The Use of Remote Sensing-Based Surface Inundation Products in Human Health Applications in Eastern Africa
- Indicates paper has been withdrawn from meeting
- Indicates an Award Winner
Monday, 3 February 2014
Hall C3 (The Georgia World Congress Center )
The potential impact of climate variability and change on the spread of infectious disease is of increasing concern to public health. Newly-available remote sensing datasets may be combined with predictive modeling to develop new capabilities to increase the public health community's capacity to employ appropriate information to mitigate the public health impacts of climate on vector-borne diseases such as malaria, leishmaniasis, rift valley fever. We have developed new and improved remote-sensing products for monitoring water bodies and inundation dynamics that have potential utility for forecasting risks of vector-borne disease epidemics. These products include daily and seasonal surface inundation for the East African region based on the global mappings of inundated water fraction derived at the 25-km scale from both active and passive microwave instruments ERS, QuikSCAT, ASCAT, and SSM/I data. We present validation of this product using high resolution (100m) PALSAR classification of inundated areas in this region, along with analysis of the dynamics of this product with observed precipitation (provided by TRMM) and historical malaria occurrence in the east African country of Eritrea. We present a framework for use of these new datasets for prediction of malaria risk.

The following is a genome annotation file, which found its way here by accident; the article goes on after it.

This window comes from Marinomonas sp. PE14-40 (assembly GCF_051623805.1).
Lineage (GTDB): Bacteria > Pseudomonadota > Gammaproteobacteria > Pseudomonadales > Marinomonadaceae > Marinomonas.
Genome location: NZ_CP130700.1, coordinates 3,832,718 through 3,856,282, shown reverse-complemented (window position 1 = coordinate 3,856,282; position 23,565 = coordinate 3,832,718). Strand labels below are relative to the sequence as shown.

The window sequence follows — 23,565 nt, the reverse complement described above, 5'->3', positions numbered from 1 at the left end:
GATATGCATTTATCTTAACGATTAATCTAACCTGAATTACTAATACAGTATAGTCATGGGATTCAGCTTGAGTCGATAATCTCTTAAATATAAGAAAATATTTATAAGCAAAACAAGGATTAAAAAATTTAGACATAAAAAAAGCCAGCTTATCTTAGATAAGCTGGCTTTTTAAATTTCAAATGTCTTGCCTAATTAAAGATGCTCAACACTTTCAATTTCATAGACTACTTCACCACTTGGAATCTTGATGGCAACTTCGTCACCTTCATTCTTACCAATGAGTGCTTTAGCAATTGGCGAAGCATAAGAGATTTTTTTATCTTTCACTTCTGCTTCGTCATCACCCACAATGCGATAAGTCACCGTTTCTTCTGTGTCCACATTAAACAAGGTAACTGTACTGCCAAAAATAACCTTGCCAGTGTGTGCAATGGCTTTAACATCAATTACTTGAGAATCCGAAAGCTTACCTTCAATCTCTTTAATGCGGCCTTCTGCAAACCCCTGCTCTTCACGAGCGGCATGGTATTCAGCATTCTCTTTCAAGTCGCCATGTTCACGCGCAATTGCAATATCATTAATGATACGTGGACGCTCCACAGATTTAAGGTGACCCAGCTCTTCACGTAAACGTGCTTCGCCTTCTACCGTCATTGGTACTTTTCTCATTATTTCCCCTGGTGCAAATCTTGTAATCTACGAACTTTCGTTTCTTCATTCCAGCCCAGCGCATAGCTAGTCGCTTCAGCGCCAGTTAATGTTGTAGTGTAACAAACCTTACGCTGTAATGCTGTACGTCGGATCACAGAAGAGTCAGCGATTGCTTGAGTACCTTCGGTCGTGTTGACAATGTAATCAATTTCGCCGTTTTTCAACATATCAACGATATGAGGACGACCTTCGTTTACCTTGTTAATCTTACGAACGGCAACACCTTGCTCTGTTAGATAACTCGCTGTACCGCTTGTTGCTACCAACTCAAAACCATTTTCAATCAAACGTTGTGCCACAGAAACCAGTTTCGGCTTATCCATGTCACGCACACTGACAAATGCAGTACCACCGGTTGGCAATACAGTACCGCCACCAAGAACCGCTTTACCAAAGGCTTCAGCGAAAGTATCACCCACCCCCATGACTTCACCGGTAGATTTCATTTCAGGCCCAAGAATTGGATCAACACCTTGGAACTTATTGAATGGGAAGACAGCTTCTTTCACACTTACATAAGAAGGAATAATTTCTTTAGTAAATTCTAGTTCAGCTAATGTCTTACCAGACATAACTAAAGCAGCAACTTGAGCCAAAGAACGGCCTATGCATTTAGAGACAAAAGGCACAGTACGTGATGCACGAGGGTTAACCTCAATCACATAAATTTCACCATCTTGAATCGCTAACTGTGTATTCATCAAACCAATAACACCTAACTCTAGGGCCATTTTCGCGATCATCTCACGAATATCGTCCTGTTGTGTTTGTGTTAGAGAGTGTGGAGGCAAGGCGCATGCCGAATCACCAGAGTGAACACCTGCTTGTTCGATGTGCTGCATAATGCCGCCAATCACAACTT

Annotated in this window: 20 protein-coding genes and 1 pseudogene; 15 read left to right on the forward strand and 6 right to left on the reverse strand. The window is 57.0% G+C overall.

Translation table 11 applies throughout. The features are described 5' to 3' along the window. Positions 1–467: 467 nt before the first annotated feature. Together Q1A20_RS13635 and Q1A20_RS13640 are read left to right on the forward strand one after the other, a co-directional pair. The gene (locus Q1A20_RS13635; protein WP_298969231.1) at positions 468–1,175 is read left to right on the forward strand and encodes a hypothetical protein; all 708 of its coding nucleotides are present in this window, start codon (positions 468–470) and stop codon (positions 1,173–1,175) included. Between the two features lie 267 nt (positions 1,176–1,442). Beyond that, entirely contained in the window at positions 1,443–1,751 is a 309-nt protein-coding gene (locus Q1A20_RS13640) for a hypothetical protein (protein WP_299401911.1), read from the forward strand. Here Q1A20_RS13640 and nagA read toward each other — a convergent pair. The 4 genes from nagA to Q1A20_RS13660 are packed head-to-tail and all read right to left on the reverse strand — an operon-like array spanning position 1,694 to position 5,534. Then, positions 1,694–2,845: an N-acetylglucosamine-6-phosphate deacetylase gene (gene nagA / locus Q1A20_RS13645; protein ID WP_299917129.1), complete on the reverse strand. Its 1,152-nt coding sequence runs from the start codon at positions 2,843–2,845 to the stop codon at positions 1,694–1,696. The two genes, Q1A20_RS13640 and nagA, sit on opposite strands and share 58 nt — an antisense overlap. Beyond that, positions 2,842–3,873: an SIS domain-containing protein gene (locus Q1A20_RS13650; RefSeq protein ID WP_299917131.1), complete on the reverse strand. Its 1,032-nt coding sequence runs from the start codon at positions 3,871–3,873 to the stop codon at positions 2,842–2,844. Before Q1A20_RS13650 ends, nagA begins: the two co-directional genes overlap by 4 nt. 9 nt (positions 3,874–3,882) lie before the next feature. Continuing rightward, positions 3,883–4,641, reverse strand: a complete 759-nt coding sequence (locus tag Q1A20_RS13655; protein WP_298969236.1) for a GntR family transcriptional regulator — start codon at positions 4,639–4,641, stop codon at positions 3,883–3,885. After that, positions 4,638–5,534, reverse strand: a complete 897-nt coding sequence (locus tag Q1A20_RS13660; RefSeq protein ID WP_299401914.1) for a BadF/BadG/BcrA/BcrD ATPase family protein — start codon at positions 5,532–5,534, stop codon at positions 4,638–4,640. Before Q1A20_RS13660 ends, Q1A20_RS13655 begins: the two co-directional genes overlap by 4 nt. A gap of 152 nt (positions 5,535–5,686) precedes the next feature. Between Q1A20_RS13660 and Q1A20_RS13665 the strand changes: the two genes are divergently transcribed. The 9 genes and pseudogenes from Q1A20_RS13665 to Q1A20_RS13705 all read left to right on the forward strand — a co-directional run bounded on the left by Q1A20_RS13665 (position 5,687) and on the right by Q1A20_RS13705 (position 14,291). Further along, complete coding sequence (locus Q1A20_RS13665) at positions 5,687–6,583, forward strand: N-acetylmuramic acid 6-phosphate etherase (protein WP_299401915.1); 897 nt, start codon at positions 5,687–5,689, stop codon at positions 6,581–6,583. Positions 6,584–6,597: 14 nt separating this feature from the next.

This work is supported through funding from the NASA Applied Sciences Program, the NASA Terrestrial Ecology Program, and the NASA Making Earth System Data Records for Use in Research Environments (MEaSUREs) Program . This study is supported and monitored by National Oceanic and Atmospheric Administration (NOAA) under Grant - CREST Grant # NA11SEC4810004.The statements contained within the manuscript/research article are not the opinions of the funding agency or the U.S. government, but reflect the authors' opinions.